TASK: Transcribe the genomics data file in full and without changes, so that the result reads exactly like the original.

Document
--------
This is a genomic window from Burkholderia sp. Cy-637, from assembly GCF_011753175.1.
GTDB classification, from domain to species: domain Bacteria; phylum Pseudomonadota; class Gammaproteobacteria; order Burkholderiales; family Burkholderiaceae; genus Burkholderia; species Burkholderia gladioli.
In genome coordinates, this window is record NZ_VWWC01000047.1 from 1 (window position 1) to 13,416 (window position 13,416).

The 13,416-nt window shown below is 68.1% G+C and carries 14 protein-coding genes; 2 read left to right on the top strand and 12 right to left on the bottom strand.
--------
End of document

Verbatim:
This is a genomic window from Burkholderia sp. Cy-637, from assembly GCF_011753175.1.
GTDB classification, from domain to species: domain Bacteria; phylum Pseudomonadota; class Gammaproteobacteria; order Burkholderiales; family Burkholderiaceae; genus Burkholderia; species Burkholderia gladioli.
In genome coordinates, this window is record NZ_VWWC01000047.1 from 1 (window position 1) to 13,416 (window position 13,416).

The 13,416-nt window shown below is 68.1% G+C and carries 14 protein-coding genes; 2 read left to right on the top strand and 12 right to left on the bottom strand.